GUEST POST: THE DAY I MET DAVID WRIGHT.

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Today’s guest post is from Metsgrrl.com reader Julia Quadrino.

November 13, 2010. My mom and I were on our way to Chelsea Piers in New York City for baseball clinic taught by David Wright. To say I was a nervous wreck would be an understatement. I was shaking violently from the moment we left the house until the moment I saw David.

Not expecting to win, I had entered a contest online to win a baseball clinic taught by David Wright. I was going to play baseball with a superstar watching me. I was by far going to be the oldest one there, being 15 now (I was 14 at the time I entered). I had played recreation league softball for the past couple of summers, but that was really just for fun as opposed to actually learning. Besides learning the “fundies” from Keith during broadcasts, I really hadn’t had too much baseball knowledge when it came to me having to play. My biggest fear was being shown up by some 6 year old baseball prodigy that just so happened to win this contest, too.

After getting through the zoo that was the parking garage, we made our way to the line where other kids waiting to get into the clinic were standing in. The 12 year old girl on line wearing warm up sweats, athletic goggles, and a bat bag in her hand didn’t really help my nerves. Adam Rubin and David Lennon walking past me to get into the clinic didn’t really calm me down that much, either.

All of the parents signed their kids in and the kids were given different color sweat bands to wear on our arms to group us by age. There were about 40 or 50 kids there in all. Once all of the kids were signed in and placed in their groups, they lined us up and made us do some stretching and a few relay races. It was fun, I guess, but all of us just wanted David to show up already.

Finally, they sat all four groups down in different corners forming a little square in the middle. A guy in a Pirates Booty shirt with a microphone stood in the middle and told us that David was in the building and could hear us all right now. My stomach dropped. In a very, very good way. The man told us to start chanting, “We want David, we want David, we want David!” I noticed I was screaming it as opposed to everyone else who was just saying it. I was excited, sue me. A boy in my group around my age turned around to face me and said, “David Wright fan on a scale of 1-10, you’re like an 11. Right?” To this I simply replied, “More like a 75.” When my face lit up he turned around because we both knew what I was looking at. David Allen Wright stood about fifteen feet away from me. He wore a blue Pirates Booty t-shirt with a scruffy beard and huge smile. When the kid in front of me instructed me to breathe in through my nose and out through my mouth, I flicked him in the ear.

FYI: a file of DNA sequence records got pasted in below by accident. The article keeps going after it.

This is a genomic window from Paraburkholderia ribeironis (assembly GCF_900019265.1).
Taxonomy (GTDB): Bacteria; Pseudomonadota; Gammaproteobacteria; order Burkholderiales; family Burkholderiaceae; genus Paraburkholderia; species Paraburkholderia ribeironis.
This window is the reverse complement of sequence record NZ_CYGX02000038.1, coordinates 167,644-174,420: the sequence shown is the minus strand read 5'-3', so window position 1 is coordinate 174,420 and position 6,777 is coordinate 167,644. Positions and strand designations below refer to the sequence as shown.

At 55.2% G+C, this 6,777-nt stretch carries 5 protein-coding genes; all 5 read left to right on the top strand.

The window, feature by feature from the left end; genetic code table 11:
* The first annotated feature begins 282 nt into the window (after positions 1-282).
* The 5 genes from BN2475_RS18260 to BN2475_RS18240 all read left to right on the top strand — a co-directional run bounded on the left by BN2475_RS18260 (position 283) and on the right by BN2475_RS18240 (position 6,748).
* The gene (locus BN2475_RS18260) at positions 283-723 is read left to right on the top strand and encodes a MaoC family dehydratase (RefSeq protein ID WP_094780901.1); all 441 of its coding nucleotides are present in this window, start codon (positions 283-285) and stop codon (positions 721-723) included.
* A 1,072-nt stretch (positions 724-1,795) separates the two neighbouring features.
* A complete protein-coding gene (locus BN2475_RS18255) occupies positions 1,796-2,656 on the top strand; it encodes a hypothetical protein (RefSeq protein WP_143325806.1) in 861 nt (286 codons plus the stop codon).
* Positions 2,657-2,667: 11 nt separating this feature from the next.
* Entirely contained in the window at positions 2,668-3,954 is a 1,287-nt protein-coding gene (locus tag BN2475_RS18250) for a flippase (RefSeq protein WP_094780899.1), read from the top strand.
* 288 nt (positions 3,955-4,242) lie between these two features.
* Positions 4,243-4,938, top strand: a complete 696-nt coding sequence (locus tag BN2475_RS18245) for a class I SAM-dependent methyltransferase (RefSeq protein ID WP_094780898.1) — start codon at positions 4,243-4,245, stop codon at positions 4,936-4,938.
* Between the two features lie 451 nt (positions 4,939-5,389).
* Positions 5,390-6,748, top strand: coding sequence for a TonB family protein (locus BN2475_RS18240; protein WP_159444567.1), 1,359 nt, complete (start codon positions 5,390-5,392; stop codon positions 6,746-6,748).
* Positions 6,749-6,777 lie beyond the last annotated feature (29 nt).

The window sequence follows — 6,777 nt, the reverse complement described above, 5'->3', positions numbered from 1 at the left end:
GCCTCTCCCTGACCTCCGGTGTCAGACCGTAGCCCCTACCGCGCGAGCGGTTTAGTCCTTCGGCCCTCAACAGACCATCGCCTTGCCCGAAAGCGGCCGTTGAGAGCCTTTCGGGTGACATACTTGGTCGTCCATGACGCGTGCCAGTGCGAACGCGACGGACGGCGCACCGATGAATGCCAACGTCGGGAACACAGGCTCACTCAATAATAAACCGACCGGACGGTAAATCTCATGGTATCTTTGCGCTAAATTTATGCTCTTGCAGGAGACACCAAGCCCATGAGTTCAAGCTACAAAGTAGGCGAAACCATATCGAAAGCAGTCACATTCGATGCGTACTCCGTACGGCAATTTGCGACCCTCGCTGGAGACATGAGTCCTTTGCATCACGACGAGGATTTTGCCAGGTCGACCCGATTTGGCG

I haven’t met many famous people. But I had never imagined that I would get star struck around any famous person because really, they’re just another living human like you and me. But then again, I have never idolized anyone like I idolized David Wright. I may make the most fangirl comments imaginable about him, but the truth is this man is my hero. Adorable baby face aside, everything this man stands for as a person is everything I could ever hope to be when I grow up. This has been my mindset since age 8. And now, at age 15, he stands here ready to spend his entire day with me.

David took the microphone and asked us if we had any questions for him. I was obviously not going to waste a free opportunity to talk to David Wright, so I started trying to think of a good, relevant question to ask him (that I didn’t already know the answer to). My favorite question that a little boy asked him was, “Did anyone ever bully you in school?” To this, David replied, “I think you always have bullies in school. But the same people that bullied me in school are now buying tickets to come watch me play baseball.” Eventually, I made sure I was physically able to speak clearly, and raised my hand to ask a question. He picked on me and when he saw the ridiculously big goofy smile on my face, he smiled a little bit too. This of course, only made me smile bigger and goofier. I asked him what his favorite city to play in was besides New York.

To this he replied, and I quote, “That’s a good question. Besides New York where is my favorite city to play…um…I like different things about different cities. If I had to pick one place that I just really like playing in, I love playing in Phoenix, Arizona. Because it’s a good park, it’s a good hitter’s park, and I really like the city. I like playing at Dodgers Stadium in LA. I like playing in Baltimore because I have some family there that always come and I grew up going to some games at Camden Yards in Baltimore so I like playing there. And the city of Chicago, I like the city a lot. I don’t like the ballpark that much but I like the city.” The whole time he said this, he was looking me in the eyes. (Just felt that was necessary to add.)

He answered a few more questions and then gave us the overview of what we were going to be doing today, which was basically just to try and learn and have fun. David was coaching one station, which was the fielding station. The youngest and most impatient kids went to his station first, so we were going to be getting him last. The first station I went to was the “outfield station.” Really, just judging and catching fly balls. This wouldn’t have been as challenging if I knew the ball was going to be rubber and the turf wasn’t so slippery. Basically, we all looked like fools. But it was good that we got that out of the way early so by the time we got to David, we’d all be used to it. After about 25 minutes there, we rotated to the base running station. This took place on a basketball court. Basically, we were learning how to take leads, the difference between trying to steal off of left handed and right handed pitchers, and all of that good stuff. Then the hitting station.